How does one deal with the pests that infest your provisions? We list out a few simple tips to keep them away
Earlier, many families bought grains in bulk, which was then periodically dried in the sun and later packed into containers.
The pulses were first roasted and then stored. Today, we are used to cleaned and packed grains and pulses so much that we rarely have the time to dry and clean them.
Eating organic is a symbiotic process, where the consumers cannot just be buyers. They also have to work with farmers and suppliers, be ready to consume the produce that is local and seasonal. That is not all, one has to work on preserving non-perishables and understand the challenges of growing, storing, and transporting food without using chemicals.
At various stages, these grains are repeatedly dried, cleaned and natural control mechanisms such as neem leaves, vasambu or red chillies are used to control pest infestation. Of course, this does not guarantee 100 per cent protection. A few organic brands use nitrogen packing to prevent infestation. Yet, the grains become infested, and sometimes pretty quickly.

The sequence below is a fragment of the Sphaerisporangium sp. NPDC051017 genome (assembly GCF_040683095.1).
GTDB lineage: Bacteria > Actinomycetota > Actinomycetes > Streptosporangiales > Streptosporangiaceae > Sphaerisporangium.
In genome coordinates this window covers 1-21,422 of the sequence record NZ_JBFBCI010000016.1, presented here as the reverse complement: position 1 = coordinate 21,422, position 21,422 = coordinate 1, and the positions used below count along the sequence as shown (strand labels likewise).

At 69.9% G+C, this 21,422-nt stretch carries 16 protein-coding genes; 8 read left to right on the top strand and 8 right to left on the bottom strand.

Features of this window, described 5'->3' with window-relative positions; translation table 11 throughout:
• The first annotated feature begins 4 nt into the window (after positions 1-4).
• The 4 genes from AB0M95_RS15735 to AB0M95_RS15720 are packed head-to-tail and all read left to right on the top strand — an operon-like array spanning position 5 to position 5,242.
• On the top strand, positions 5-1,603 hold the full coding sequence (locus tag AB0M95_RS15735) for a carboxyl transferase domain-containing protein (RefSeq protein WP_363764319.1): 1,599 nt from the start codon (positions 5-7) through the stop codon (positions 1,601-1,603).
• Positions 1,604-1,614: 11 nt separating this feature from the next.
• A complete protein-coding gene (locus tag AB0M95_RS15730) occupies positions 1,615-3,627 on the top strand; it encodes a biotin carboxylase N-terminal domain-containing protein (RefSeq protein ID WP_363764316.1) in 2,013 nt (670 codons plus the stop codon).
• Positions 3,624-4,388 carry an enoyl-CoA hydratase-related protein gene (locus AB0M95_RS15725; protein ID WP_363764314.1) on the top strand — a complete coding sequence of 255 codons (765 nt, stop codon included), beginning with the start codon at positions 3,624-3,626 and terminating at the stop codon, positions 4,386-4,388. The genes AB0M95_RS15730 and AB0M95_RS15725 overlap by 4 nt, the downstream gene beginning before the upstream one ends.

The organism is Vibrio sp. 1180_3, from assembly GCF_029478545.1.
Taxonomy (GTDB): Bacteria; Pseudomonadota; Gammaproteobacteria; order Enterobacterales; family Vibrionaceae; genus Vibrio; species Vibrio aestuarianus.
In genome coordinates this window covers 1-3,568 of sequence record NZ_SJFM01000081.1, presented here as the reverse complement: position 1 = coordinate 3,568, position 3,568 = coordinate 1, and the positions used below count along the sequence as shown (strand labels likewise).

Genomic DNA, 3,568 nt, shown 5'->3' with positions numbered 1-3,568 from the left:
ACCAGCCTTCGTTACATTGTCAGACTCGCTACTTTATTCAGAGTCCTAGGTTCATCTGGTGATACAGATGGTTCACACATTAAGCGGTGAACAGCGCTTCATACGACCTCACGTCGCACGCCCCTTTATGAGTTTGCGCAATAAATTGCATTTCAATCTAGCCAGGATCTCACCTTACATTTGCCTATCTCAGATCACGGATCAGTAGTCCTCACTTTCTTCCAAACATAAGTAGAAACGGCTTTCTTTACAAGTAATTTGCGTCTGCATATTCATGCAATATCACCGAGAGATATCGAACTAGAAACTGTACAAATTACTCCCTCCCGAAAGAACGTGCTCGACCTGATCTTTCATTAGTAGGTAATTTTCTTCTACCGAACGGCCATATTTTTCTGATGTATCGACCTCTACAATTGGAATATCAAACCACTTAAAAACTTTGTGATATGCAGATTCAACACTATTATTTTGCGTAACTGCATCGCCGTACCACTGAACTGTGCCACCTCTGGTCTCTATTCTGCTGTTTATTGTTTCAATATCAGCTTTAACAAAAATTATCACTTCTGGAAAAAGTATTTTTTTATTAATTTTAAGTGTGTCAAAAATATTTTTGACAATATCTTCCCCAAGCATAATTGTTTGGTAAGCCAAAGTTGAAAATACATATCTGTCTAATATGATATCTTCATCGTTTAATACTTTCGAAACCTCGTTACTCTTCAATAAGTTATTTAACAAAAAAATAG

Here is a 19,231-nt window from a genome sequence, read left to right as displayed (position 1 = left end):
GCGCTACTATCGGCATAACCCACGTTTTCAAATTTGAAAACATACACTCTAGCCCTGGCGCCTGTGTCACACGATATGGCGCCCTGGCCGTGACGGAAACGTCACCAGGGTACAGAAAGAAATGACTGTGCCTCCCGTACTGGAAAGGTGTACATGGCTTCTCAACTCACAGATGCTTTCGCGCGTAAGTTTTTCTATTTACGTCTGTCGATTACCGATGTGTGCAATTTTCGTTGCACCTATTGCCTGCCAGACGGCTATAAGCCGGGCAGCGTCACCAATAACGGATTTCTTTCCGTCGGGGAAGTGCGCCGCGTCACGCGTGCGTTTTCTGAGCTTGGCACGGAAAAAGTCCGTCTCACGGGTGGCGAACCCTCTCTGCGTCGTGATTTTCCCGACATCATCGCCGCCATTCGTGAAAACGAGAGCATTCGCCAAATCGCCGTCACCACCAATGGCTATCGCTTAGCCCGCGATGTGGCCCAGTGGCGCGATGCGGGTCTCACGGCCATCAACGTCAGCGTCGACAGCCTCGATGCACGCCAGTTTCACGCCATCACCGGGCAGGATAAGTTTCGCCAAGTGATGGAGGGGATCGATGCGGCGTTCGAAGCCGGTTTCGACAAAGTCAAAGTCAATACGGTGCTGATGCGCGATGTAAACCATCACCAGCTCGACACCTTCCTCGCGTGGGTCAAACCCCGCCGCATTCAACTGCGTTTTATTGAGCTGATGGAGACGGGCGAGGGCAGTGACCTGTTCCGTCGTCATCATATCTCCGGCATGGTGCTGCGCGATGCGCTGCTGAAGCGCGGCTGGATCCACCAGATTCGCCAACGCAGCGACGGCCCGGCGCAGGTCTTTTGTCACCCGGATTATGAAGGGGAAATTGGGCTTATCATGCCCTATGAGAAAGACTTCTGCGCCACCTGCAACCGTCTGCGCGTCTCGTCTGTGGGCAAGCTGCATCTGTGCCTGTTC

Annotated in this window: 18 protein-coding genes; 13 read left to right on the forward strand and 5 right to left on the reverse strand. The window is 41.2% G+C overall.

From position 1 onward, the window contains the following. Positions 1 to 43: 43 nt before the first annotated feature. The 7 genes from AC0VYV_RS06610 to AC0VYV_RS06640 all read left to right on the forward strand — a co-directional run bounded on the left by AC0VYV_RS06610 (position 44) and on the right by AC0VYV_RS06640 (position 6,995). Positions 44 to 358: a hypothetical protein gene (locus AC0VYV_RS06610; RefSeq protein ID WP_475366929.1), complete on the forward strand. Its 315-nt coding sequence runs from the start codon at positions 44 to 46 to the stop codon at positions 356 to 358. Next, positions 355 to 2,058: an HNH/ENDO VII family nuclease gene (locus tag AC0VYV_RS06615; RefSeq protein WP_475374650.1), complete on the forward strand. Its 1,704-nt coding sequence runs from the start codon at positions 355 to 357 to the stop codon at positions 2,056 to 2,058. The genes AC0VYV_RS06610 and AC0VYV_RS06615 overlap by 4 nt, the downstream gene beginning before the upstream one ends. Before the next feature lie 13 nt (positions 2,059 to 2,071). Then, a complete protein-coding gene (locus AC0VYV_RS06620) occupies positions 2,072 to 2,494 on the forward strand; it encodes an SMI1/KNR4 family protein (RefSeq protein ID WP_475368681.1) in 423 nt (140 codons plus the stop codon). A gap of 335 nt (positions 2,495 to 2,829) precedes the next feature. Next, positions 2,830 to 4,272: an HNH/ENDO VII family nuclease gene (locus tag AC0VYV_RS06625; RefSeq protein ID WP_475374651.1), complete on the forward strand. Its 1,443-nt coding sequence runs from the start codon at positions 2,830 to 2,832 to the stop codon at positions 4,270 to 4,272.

Organic grains and pulses are attractive to pests as well. This is proof of authenticity.
More importantly, these pests are not as dangerous as the chemicals used to prevent infestation.
Pest problems increase during the monsoons due to moisture in the air. It is also difficult to dry them during this season.
Pests can be easily managed. When you see a few weevils in your organic grain/pulse/millet jars, you can re-use them after winnowing and cleaning, or washing and drying. In the case of flours, putting it through a sieve is the only way. In the pest-attack hierarchy, the flour gets attacked the earliest, then the broken grains (rava) and then the whole grains. Among the pulses, those with skin are more vulnerable to attacks than the split versions.
This article was originally published in The Hindu, Metro plus edition of Coimbatore on January 28, 2017